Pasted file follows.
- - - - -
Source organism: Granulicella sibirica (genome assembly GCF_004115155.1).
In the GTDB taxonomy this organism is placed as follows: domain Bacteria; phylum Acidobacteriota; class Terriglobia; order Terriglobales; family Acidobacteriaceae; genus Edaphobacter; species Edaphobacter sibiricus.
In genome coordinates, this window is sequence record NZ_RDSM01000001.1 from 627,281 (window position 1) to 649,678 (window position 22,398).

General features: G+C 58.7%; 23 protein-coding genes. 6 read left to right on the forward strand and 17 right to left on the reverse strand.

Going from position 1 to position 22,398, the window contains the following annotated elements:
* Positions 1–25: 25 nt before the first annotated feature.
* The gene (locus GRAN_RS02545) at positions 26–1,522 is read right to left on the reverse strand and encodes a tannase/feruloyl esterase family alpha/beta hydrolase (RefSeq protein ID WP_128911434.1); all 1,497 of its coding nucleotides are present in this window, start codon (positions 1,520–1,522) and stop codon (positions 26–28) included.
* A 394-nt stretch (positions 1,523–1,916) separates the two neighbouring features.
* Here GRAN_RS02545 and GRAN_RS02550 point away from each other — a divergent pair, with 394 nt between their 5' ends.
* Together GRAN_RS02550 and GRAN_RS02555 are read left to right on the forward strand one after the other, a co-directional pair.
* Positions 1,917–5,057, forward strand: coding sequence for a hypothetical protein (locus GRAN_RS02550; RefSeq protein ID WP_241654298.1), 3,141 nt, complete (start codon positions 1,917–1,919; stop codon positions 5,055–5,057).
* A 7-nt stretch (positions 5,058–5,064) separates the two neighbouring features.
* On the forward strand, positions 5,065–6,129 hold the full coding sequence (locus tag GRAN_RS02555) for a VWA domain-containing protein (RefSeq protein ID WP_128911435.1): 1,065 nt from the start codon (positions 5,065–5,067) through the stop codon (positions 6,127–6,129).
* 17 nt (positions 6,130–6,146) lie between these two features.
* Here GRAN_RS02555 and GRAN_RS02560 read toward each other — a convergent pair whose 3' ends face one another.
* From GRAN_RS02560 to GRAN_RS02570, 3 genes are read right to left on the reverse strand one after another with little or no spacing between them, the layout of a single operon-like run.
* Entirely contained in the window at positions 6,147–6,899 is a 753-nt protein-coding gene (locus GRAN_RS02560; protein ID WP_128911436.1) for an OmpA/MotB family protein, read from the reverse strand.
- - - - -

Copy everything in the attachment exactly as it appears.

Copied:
Source organism: Granulicella sibirica (genome assembly GCF_004115155.1).
In the GTDB taxonomy this organism is placed as follows: domain Bacteria; phylum Acidobacteriota; class Terriglobia; order Terriglobales; family Acidobacteriaceae; genus Edaphobacter; species Edaphobacter sibiricus.
In genome coordinates, this window is sequence record NZ_RDSM01000001.1 from 627,281 (window position 1) to 649,678 (window position 22,398).

General features: G+C 58.7%; 23 protein-coding genes. 6 read left to right on the forward strand and 17 right to left on the reverse strand.

Going from position 1 to position 22,398, the window contains the following annotated elements:
* Positions 1–25: 25 nt before the first annotated feature.
* The gene (locus GRAN_RS02545) at positions 26–1,522 is read right to left on the reverse strand and encodes a tannase/feruloyl esterase family alpha/beta hydrolase (RefSeq protein ID WP_128911434.1); all 1,497 of its coding nucleotides are present in this window, start codon (positions 1,520–1,522) and stop codon (positions 26–28) included.
* A 394-nt stretch (positions 1,523–1,916) separates the two neighbouring features.
* Here GRAN_RS02545 and GRAN_RS02550 point away from each other — a divergent pair, with 394 nt between their 5' ends.
* Together GRAN_RS02550 and GRAN_RS02555 are read left to right on the forward strand one after the other, a co-directional pair.
* Positions 1,917–5,057, forward strand: coding sequence for a hypothetical protein (locus GRAN_RS02550; RefSeq protein ID WP_241654298.1), 3,141 nt, complete (start codon positions 1,917–1,919; stop codon positions 5,055–5,057).
* A 7-nt stretch (positions 5,058–5,064) separates the two neighbouring features.
* On the forward strand, positions 5,065–6,129 hold the full coding sequence (locus tag GRAN_RS02555) for a VWA domain-containing protein (RefSeq protein ID WP_128911435.1): 1,065 nt from the start codon (positions 5,065–5,067) through the stop codon (positions 6,127–6,129).
* 17 nt (positions 6,130–6,146) lie between these two features.
* Here GRAN_RS02555 and GRAN_RS02560 read toward each other — a convergent pair whose 3' ends face one another.
* From GRAN_RS02560 to GRAN_RS02570, 3 genes are read right to left on the reverse strand one after another with little or no spacing between them, the layout of a single operon-like run.
* Entirely contained in the window at positions 6,147–6,899 is a 753-nt protein-coding gene (locus GRAN_RS02560; protein ID WP_128911436.1) for an OmpA/MotB family protein, read from the reverse strand.